Day of Remembrance
Today on the Senate floor we adopted Senate Resolution 8607, which recognizes the hurt and injustice against Japanese Americans, when, on this day in 1942, President Franklin D. Roosevelt signed Executive Order 9066, which authorized the United States military to forcibly remove and incarcerate more than 120,000 people of Japanese descent.
While we hold this day to acknowledge the mistreatment of those Japanese Americans, we must continue to address the persistent prejudice our Asian American communities still face.

The image featured here is of Japanese Americans Boarding Trains to Manzanar, California, one of ten in the country. In Washington, Japanese Americans from Bainbridge Island had less than one week to leave behind homes, friends, and family and report to detention centers like Camp Harmony on the grounds of the Washington State fair in Puyallup.
If you’d like to read the full resolution, introduced by my colleague Senator Bob Hasegawa, click here.





Senate Bill 5096 Update
I haven’t written about Senate Bill 5096 since my Week 1 newsletter so I thought it was time for an update, considering this bill has been significantly amended. You may have heard in the news that the Senate is considering a capital gains excise tax, Senate Bill 5096. After significant public feedback in committee hearings, we have revised the bill. Based on what we heard, a substitute bill was put together and heard in the executive session on February 16th.
The new bill is a 7% tax on profits over $250,000 from the sale of:

  • stock or bonds
  • personal property, or
  • a small business.

This would not include:

  • real estate,
  • retirement accounts, or
  • the sale of a family-owned small business with yearly revenue under $6M.

Fewer than 1% of the wealthiest Washingtonians would be affected by this tax, and the $550 million of revenue collected annually will go towards childcare programs and relief for low- and middle-income taxpayers. This is especially significant to me because families today pay an average of one-third of their income on childcare costs, which I believe is egregious and something our regressive tax structure should be adjusted to address.
I’m glad to say that the bill has been passed out of committee and awaits a floor vote in the Senate. As always, if you have any questions or concerns, please don’t hesitate to reach out to my office. This kind of legislation can be dense, and we want to make sure you have all the information you need.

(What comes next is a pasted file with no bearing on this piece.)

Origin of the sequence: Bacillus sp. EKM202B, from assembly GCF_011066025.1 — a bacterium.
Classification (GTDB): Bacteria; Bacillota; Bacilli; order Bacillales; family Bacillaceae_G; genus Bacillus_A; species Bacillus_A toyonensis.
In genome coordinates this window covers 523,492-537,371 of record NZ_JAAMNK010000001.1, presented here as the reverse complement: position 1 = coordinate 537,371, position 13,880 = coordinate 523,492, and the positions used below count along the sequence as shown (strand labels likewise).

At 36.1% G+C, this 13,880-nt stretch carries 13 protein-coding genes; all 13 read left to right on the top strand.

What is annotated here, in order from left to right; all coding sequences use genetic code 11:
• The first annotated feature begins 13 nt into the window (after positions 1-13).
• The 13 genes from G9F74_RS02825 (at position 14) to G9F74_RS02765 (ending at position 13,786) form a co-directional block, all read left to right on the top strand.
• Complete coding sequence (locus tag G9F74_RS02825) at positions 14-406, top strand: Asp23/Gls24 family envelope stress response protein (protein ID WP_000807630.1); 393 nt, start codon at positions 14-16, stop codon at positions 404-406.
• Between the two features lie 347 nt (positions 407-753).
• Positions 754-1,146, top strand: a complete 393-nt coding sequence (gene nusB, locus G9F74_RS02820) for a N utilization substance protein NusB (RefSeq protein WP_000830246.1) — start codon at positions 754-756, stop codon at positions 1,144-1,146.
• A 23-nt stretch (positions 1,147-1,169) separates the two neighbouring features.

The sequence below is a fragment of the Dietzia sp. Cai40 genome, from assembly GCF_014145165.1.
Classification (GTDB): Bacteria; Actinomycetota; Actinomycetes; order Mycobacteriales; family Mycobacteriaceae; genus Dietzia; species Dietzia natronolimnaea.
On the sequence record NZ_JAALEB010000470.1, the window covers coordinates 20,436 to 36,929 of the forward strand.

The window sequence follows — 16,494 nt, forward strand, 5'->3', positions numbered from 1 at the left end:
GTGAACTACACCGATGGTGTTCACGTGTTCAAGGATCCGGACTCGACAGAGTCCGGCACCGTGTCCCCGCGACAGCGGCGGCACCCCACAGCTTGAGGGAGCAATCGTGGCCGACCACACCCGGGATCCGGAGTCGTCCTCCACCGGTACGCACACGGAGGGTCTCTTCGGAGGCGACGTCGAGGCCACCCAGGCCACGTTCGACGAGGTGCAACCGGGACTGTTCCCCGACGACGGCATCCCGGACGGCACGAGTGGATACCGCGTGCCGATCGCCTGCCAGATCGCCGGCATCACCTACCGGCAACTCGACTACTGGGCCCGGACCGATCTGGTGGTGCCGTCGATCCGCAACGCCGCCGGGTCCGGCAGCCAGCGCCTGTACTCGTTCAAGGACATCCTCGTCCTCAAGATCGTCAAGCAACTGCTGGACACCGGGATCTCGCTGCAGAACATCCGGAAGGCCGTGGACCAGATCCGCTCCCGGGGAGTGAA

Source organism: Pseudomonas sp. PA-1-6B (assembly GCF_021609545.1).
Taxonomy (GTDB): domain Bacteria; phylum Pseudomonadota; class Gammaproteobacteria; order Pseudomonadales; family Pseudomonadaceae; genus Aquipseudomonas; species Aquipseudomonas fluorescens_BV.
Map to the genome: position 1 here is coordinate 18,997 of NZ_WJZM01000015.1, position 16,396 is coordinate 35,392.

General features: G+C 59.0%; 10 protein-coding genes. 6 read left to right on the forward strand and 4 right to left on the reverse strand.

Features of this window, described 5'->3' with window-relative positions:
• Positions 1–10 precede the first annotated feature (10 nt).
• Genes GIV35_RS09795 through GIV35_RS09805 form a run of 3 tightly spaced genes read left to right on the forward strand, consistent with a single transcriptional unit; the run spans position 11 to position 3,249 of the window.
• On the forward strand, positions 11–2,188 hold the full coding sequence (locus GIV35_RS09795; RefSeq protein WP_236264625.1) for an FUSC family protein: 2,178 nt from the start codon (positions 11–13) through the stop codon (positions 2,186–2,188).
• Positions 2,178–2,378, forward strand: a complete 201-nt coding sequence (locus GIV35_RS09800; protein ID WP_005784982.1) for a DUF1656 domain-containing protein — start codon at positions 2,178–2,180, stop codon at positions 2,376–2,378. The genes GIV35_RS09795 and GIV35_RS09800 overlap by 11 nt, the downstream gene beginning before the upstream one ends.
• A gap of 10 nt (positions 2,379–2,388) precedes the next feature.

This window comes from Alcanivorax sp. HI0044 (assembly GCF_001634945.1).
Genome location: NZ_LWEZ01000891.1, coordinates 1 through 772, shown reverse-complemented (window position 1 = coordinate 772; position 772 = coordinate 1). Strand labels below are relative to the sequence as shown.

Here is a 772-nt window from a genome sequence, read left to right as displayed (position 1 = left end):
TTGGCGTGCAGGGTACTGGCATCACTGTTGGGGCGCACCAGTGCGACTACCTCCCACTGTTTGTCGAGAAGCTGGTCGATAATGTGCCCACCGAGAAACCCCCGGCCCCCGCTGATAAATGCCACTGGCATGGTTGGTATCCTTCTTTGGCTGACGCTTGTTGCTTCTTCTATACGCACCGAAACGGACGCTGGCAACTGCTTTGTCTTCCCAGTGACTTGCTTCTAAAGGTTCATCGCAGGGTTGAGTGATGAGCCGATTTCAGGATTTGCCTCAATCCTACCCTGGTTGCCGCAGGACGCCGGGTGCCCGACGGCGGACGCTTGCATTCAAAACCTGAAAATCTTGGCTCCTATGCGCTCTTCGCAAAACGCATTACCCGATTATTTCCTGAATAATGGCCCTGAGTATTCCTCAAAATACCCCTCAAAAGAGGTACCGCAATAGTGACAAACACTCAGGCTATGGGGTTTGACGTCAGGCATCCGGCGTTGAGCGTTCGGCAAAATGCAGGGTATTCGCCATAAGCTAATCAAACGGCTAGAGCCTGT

Meet my Office

Speaking of my office, I’d like for you to meet my staff. With my jam-packed schedule, they’re the first point of contact for all my constituents.
Meet our intern: Carmela
Carmela is a senior at Washington State University Vancouver, majoring in Social Sciences with concentrations in Political Science, Communications, and Criminal Justice. After graduation in May, Carmela hopes to attend graduate school in Portland, Oregon, or to find work at her local city hall, where she has interned in the past. In the office, Carmela answers constituent email, attends presentations and constituent and lobbyist meetings on behalf of the Senator, as well as writing the draft for our newsletter every week. If you call our office, prepare for Carlie to be on the other end of the call.



Meet our session aide: Danielle
Danielle is a recent graduate from UW who is heading off to American University in the fall to get her master’s degree in International Peace and Conflict Resolution. After receiving her graduate degree, she plans to work in diplomacy affecting Middle Eastern geopolitics. She has been a part of my team since last session and spends her days scheduling appointments, getting constituents connected with state resources, coordinating stakeholders for my projects, and sorting my ever-growing email inbox.



Meet our legislative assistant: Noah
Noah has worked as my LA for five years now. He’s my only year-round staff member, so when we’re not in session he’s making everything happen. During session, he gets help from my other two staffers and serves as my liaison with other legislators, committee staff, and representatives from state agencies. He manages my schedule and makes sure my bills stay on track. He’s a walking encyclopedia of everything that goes on in my office and in the legislature as a whole.



How to participate in this legislative session:
Watch – Committee meetings, debates, and more can all be seen live or in a recording at
Research – Look up legislation by lawmaker or by topic here.
Learn – Learn about the entire legislative process from start to finish here.
Testify – Visit here for an overview of the process. Written testimony is also an option, and you can also email me your story.
Get in touch – As always, please feel free to contact my office with any questions or comments.